Civil Rights & Constitutional Law
Victim sues for access to records of her torture in Cuyahoga County jail
June 10, 2019
Monday, March 9, 2020
INDEPENDENCE, OH — Today, local Independence, Ohio activist Mary Jane Horton filed a mandamus action with the Supreme Court of Ohio. Her suit alleges that Police Chief Michael Kilbane and the City of Independence failed to comply with the Ohio Public Records Act in responding to her January 16, 2019, public-records request for four specific records about its traffic-ticket quota.
On January 14, 2019, Ms. Horton watched a news broadcast about the City of Independence imposing a traffic-ticket quota. According to the broadcast, the City was requiring its officers to “meet or exceed 10 traffic citations/month” and to complete “at least 2–3 traffic enforcement actions per shift.” The news story reported that an officer had been given a written warning and had filed a grievance over the reprimand.
On January 16, 2019, Ms. Horton submitted a public-records request under Ohio law to the Independence Police Department for the following records mentioned in the news reporting:
On January 17, 2019, Chief Kilbane responded to Ms. Horton’s public-records request, indicating that he was producing responsive records to Item 1 and Item 3, but stating that “We have no records responsive” to Item 2 or to Item 4.
Of the four public records that Ms. Horton requested, Chief Kilbane produced only one record in its complete and accurate form (the memo requiring officers to meet or exceed 10 traffic citations/month). The only other record that Chief Kilbane provided her was, the suit alleges, an altered version of the written warning to Patrol Officer Brian Dalton, the officer who did not meet his ticket quota.
The mandamus petition alleges that the actual written reprimand was altered before Chief Kilbane produced it to Ms. Horton. In the altered version, a significant portion of text is missing from the middle of the page, including where the officer wrote “Refused No Just Cause!” I Have [sic] Threatened And Am Signing This Under Duress!” Not only did Chief Kilbane did not provide written legal authority for the redaction, but he failed to even inform Ms. Horton that he was providing an altered or redacted version of the write up.
Regarding Ms. Horton’s request for the memo referring to “2–3 enforcement actions per shift,” the suit alleges that Chief Kilbane falsely asserted that there were no such records. According to the suit, that document exists and Chief Kilbane received a copy of it on August 8, 2018.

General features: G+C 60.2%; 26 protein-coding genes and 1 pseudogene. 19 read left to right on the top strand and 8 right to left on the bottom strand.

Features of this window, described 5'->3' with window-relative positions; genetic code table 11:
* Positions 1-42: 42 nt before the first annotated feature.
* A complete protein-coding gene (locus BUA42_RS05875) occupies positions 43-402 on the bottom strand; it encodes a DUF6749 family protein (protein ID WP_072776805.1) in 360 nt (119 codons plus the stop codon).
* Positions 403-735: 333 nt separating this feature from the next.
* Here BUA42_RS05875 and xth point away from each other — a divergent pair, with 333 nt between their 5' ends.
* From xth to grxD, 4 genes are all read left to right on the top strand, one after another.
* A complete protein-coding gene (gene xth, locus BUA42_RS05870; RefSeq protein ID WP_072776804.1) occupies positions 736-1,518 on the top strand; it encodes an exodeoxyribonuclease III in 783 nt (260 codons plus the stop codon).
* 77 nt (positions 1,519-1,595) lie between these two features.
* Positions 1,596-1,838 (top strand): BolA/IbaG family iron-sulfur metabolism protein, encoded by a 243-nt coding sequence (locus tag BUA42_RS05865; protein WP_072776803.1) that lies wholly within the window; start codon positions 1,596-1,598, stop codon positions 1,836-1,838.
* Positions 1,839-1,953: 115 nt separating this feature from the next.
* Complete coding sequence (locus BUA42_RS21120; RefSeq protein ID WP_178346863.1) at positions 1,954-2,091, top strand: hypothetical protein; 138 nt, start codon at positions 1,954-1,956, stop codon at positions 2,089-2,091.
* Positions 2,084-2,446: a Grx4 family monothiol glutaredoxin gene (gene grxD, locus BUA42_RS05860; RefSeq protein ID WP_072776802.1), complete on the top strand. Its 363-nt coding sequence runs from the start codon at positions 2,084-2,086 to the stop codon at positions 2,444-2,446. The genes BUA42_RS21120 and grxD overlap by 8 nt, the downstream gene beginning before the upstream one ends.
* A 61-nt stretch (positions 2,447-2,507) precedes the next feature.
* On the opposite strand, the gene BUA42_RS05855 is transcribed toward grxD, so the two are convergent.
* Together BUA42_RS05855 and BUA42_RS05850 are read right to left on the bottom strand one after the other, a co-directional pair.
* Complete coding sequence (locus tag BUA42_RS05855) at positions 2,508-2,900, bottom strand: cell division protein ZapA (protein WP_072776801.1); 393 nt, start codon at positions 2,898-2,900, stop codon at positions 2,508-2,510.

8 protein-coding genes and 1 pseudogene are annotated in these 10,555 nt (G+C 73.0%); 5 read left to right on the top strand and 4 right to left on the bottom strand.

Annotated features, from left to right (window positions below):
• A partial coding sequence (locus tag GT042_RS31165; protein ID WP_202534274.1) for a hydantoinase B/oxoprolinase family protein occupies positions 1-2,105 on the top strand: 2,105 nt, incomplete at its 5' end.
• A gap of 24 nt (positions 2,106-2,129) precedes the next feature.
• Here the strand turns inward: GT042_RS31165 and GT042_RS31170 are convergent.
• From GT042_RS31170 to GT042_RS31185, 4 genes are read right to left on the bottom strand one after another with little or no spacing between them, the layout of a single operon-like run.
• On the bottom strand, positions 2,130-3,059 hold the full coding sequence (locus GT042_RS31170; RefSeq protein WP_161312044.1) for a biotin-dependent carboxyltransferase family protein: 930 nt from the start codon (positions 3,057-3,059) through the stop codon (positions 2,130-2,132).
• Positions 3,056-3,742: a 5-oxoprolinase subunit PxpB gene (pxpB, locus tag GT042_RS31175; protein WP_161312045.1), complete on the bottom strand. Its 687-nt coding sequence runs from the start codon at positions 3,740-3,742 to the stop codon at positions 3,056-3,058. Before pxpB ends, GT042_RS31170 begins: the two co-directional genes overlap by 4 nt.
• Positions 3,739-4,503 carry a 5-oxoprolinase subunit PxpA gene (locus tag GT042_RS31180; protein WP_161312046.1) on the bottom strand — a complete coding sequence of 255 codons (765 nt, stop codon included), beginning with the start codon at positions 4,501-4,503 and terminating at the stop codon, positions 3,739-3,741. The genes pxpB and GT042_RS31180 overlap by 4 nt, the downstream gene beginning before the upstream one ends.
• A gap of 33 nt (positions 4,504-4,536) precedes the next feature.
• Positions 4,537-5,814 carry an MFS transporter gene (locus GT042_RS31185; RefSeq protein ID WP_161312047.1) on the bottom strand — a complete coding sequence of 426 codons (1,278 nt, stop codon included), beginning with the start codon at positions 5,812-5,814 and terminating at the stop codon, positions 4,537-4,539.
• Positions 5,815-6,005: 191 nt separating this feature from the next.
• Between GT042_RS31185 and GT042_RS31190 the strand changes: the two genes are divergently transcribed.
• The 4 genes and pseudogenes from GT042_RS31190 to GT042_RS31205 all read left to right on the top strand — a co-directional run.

As for the grievance, Chief Kilbane admitted that the officer filed a grievance, and that Chief Kilbane denied the grievance. He then claimed the officer withdrew the grievance and thus it was no longer a public record. He cited no authority for this interpretation of the statute.
Ms. Horton’s attorney Ashlie Case Sletvold said, “Public officials cannot legitimately hide their policies and activities from the public. But that seems to be exactly what Independence tried to do when its police chief failed to provide Ms. Horton with complete and accurate records about its traffic-ticket quota. Ms. Horton is determined to hold to account those responsible for withholding and altering public records.”
Today’s public-records mandamus action can be found here.
Through her counsel, Ms. Horton has also asked city officials to launch an independent investigation potential criminal wrongdoing by the police chief in handling Ms. Horton’s public-records request about the traffic-ticket quota, saying
The failure to appropriately respond to Ms. Horton’s public-records request may constitute tampering with records (R.C. 2913.42(A)(1)–(2)), tampering with evidence (R.C. 2921.12(A)(1)–(2)), interfering with civil rights (R.C. 2921.45(A)), intimidation (R.C. 2921.03(A)), and dereliction of duty (R.C. 2921.44(E)). As detailed in the complaint, the failure to notify her that the reprimand to Officer Dalton was redacted also violates the City’s own public-records policy.